• Represents the end of the high point in development of this architectureAs time went on, the guiding principle of Egyptian culture became to preserve oneself for the afterlife
  • Slide 17 – pyramids are so large that they can be seen from satellite imagesThis image also shows that the Nile divides the land so that it is fertile up until the area where it is arid and dry – the area where pharaohs chose to build their tombs
  • There was a great fear that the tombs would not be preserved – they had to remain undisturbed so as to ensure safe entrance to the afterlife (slide 18)Secret shafts were created and builders came up with several methods to fool potential thievesBodies themselves were no longer buried within the ground, they were buried in the upper portion of the pyramids – accessible through internal galleries (filled with grand art)Vents were created for these chambers, too narrow for anyone to fit in – could have been how the spirit would enter and exit
  • Sun god Ra (Ré) another primary god – thought that the large pyramids could be so that the deceased god could step up the large buildings and ascend into the skyModel of Fourth Dynasty pyramid complex at Gizeh built for the Pharaohs Menkaure, Khafre and Khuf: slide 19 
  • Building of the pyramids was a huge technological achievementMany tons of stone and man power were required for the buildings of these tombsLifestyles revolved around ensuring the preservation of their Pharaoh for their afterlifePyramids would have been covered with white limestone to reflect the sun – a symbol of the sun godGuarding the acropolis was an image of the Sphinx – represents the pharaoh themselvesModel of Fourth Dynasty pyramid complex at Gizeh Built for the Pharaohs Menkaure, Khafre and Khufu Originally they were images that would combine features of each ruler themselves with the mythological creatureSlide 21 – recreation of what it would’ve looked like painted with white limestone and gold and blue paint – to symbolize lapis lazuli
  • The ruler would have been dressed in comfortable luxurious clothing to ensure comfort in the afterlifeLots of sculpture was also found: The pharaoh Khafre enthroned. From Gizeh. Fourth Dynasty 2520-2494 BC. Diorite. (slide 22)This was found in Khafre’s acropolis – carved from one monumental piece of stone (this type of stone was seen before in depicting Mesopotamian rulers)Same mentality of using an extremely heavy stone as to make it permanentShown at the height of his youth (although he died as an old man)He is depicted in the height of his strength and youth – so this was how he would exist in the afterlifeA stylized image of him when he was at his highest point in lifeThis type of sculpture differs from those that do not depict rulersSeated scribe. From Saqqara, Egypt. Fourth Dynasty, ca. 2500 BC. Painted limestone.Not a ruler, but a worker in the Pharaoh’s courtThis image is made of limestone (different than others) and is painted to suggest a life like quality (moreso than the pharaoh figure)The form of the body is not idealized – this figure shows an old man with wrinkles, flabby bodyA more realistic portrait of a personDifference of representing royal authority for the afterlife and someone not of royal authorityDoes not have the right to enter the afterlife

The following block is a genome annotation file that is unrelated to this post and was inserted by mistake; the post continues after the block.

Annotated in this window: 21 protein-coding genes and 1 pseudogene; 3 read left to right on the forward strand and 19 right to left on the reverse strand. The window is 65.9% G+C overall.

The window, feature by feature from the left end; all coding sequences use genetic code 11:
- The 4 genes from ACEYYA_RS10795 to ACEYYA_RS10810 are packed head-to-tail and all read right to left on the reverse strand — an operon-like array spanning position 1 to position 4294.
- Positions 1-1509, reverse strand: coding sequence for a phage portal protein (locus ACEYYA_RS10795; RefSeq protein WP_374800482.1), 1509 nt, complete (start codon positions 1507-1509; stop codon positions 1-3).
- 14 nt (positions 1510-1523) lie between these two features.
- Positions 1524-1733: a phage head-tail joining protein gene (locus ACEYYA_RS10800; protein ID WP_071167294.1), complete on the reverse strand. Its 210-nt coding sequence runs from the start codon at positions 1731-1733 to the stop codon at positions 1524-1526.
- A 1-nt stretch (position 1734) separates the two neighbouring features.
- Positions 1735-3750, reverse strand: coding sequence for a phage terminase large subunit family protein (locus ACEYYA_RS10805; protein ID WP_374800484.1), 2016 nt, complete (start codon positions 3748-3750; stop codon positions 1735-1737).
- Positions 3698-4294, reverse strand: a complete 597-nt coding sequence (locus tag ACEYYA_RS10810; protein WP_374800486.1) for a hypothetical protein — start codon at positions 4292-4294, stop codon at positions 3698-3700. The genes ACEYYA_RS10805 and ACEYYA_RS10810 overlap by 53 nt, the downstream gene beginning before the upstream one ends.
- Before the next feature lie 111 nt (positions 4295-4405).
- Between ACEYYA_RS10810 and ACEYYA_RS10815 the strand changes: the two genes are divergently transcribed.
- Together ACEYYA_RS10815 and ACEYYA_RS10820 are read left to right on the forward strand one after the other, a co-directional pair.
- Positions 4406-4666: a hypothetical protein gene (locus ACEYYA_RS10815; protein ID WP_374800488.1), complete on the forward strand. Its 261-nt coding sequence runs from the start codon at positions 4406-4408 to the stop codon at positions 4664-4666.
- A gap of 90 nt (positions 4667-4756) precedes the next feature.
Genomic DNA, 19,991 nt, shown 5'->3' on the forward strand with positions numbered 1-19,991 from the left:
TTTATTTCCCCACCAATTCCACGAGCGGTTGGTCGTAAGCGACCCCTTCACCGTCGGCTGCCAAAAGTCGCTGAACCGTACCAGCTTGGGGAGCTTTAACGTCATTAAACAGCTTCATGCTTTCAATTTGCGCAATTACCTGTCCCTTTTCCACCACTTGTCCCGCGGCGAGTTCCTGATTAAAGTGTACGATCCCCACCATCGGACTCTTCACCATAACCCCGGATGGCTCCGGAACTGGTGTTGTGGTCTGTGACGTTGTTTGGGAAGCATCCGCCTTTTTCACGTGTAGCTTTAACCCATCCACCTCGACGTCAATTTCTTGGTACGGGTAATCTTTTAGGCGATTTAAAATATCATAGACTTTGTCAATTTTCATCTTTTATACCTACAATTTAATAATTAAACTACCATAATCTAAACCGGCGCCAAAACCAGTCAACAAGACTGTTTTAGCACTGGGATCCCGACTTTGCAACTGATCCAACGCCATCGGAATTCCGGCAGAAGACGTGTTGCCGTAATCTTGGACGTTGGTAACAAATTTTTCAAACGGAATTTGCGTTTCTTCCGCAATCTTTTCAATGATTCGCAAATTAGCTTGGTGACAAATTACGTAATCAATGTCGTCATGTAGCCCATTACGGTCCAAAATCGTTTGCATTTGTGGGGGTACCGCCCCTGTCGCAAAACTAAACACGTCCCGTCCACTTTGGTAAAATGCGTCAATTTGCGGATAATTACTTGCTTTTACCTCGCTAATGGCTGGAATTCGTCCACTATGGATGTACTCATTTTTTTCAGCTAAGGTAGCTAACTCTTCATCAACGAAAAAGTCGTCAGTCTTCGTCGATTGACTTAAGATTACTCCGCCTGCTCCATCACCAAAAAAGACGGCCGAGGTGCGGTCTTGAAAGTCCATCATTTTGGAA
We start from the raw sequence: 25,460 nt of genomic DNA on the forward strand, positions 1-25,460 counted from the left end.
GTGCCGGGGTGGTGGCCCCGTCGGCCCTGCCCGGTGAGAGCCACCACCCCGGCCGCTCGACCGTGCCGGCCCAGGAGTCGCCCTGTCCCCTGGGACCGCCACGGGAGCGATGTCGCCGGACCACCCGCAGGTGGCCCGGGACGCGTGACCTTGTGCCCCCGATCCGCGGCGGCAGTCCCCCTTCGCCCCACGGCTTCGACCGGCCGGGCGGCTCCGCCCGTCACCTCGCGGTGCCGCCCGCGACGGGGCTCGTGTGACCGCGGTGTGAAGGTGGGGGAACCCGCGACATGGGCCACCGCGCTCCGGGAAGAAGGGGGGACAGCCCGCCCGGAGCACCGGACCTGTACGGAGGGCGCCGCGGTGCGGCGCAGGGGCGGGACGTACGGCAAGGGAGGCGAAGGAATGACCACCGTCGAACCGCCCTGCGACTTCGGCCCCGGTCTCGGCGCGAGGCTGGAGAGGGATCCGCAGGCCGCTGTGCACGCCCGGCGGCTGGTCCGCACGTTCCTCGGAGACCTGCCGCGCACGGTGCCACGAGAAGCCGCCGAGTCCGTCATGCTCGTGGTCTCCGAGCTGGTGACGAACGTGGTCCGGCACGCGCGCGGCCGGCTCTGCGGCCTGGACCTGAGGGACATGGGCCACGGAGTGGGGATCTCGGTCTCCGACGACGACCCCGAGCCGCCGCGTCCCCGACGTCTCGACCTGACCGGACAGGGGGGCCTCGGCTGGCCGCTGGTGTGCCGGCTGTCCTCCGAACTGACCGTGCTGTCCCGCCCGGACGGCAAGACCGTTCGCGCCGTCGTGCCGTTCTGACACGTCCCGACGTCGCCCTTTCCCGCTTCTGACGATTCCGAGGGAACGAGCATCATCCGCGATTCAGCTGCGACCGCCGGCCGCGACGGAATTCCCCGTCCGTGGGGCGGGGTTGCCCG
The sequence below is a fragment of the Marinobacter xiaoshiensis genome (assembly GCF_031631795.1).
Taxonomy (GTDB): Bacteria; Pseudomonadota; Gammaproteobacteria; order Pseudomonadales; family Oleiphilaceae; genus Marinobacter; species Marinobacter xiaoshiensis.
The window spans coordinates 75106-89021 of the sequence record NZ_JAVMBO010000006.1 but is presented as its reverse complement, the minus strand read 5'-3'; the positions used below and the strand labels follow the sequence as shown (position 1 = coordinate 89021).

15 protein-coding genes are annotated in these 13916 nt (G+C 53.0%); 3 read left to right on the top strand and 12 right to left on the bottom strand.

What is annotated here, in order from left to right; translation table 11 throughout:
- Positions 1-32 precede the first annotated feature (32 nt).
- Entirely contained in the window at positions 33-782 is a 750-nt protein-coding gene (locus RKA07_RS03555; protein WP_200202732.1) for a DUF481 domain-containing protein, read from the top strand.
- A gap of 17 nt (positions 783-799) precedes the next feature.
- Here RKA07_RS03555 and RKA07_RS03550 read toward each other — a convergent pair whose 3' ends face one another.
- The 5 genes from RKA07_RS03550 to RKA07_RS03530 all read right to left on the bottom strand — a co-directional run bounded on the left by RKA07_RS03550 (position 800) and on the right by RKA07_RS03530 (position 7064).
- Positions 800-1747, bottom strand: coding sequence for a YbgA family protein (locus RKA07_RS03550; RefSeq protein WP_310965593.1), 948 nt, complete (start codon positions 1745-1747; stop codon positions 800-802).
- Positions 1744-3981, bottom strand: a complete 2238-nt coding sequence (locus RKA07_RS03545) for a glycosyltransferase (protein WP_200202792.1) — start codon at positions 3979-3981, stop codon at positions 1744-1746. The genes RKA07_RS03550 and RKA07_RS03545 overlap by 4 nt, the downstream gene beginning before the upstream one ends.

• 2011 survey egypt_1

    1. 1. Egypt: Old Kingdom<br />Death mask of Tutankhamun (“King Tut”), ca. 1323 BC<br />
    2. 2. “Rosetta Stone”: Inscription in 3 languages: Greek, demotic (Late Egyptian) and heiroglyphic<br />
    3. 3.
    4. 4. Palette of King Narmor, Egypt, ca. 3000 BC<br />Stele with law code of Hammurabi, found at Susa (Mesopotamia). 1780 BC.<br />
    5. 5. Persepolis, Terrace of the royal audience hall (apadana), processional frieze, ca. 520 BC<br />Palette of King Narmor, Egypt, ca. 3000 BC<br />
    6. 6. Typical EgyptionMastaba tombs:<br />1. Chapel, 2. False door, 3. Shaft into burial chamber<br />4. Serdab chamber (for statue of the deceased), 5. Burial chamber<br />
    7. 7. Imhotep (architect), stepped pyramid for the Pharoah (King) Djoser at Saqqara Egypt. Third Dynasty, ca. 2630 BC<br />
    8. 8. Stepped pyramid of King Djoser – schematic drawings of <br />necropolis (burial complex) and pyramid.<br />
    9. 9. Detail of columns in the necropolis of Djoser<br /><ul><li>These are engagedcolumns – they are attached to the wall, not freestanding.
    10. 10. The column shafts resemble papyrus stalks.
    11. 11. They end in capitals at the top. The capitals resemble papyrus blossoms.</li></li></ul><li>Great Pyramids at Gizeh, Egypt. Fourth Dynasty, 2550-2470 BC<br />
    12. 12.
    13. 13.
    14. 14. Model of Fourth Dynasty pyramid complex at Gizeh<br />Built for the Pharaohs Menkaure, Khafre and Khufu<br />
    15. 15.
    16. 16. Seated scribe. From Saqqara, Egypt. Fourth Dynasty, ca. 2500 BC. Painted limestone.<br />The pharaoh Khafre enthroned. From Gizeh, Egypt. Fourth Dynasty 2520-2494 BC. Diorite.<br />